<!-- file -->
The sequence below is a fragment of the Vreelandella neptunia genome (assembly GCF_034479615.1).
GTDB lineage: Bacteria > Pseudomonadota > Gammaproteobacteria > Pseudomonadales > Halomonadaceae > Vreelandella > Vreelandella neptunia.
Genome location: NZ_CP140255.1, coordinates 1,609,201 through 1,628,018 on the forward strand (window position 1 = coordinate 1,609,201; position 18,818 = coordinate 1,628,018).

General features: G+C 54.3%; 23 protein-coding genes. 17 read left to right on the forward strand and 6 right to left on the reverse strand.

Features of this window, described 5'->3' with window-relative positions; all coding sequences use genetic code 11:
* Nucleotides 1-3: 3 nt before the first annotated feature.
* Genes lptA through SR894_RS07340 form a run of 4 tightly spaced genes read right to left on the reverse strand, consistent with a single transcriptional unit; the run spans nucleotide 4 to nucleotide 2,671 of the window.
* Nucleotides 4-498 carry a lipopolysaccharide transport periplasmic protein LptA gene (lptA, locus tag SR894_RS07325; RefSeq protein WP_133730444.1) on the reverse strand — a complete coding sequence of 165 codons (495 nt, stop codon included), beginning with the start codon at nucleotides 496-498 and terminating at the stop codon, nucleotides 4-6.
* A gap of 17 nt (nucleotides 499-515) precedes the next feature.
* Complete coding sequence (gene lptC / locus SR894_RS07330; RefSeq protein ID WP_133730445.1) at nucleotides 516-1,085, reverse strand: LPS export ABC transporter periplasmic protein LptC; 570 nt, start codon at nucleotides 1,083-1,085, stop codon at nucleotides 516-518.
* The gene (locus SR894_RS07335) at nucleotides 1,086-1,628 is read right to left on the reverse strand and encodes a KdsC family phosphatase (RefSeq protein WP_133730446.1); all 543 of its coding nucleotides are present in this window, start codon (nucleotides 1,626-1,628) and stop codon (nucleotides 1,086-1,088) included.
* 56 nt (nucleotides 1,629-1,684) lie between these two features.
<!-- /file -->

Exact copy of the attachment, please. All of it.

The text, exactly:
The sequence below is a fragment of the Vreelandella neptunia genome (assembly GCF_034479615.1).
GTDB lineage: Bacteria > Pseudomonadota > Gammaproteobacteria > Pseudomonadales > Halomonadaceae > Vreelandella > Vreelandella neptunia.
Genome location: NZ_CP140255.1, coordinates 1,609,201 through 1,628,018 on the forward strand (window position 1 = coordinate 1,609,201; position 18,818 = coordinate 1,628,018).

General features: G+C 54.3%; 23 protein-coding genes. 17 read left to right on the forward strand and 6 right to left on the reverse strand.

Features of this window, described 5'->3' with window-relative positions; all coding sequences use genetic code 11:
* Nucleotides 1-3: 3 nt before the first annotated feature.
* Genes lptA through SR894_RS07340 form a run of 4 tightly spaced genes read right to left on the reverse strand, consistent with a single transcriptional unit; the run spans nucleotide 4 to nucleotide 2,671 of the window.
* Nucleotides 4-498 carry a lipopolysaccharide transport periplasmic protein LptA gene (lptA, locus tag SR894_RS07325; RefSeq protein WP_133730444.1) on the reverse strand — a complete coding sequence of 165 codons (495 nt, stop codon included), beginning with the start codon at nucleotides 496-498 and terminating at the stop codon, nucleotides 4-6.
* A gap of 17 nt (nucleotides 499-515) precedes the next feature.
* Complete coding sequence (gene lptC / locus SR894_RS07330; RefSeq protein ID WP_133730445.1) at nucleotides 516-1,085, reverse strand: LPS export ABC transporter periplasmic protein LptC; 570 nt, start codon at nucleotides 1,083-1,085, stop codon at nucleotides 516-518.
* The gene (locus SR894_RS07335) at nucleotides 1,086-1,628 is read right to left on the reverse strand and encodes a KdsC family phosphatase (RefSeq protein WP_133730446.1); all 543 of its coding nucleotides are present in this window, start codon (nucleotides 1,626-1,628) and stop codon (nucleotides 1,086-1,088) included.
* 56 nt (nucleotides 1,629-1,684) lie between these two features.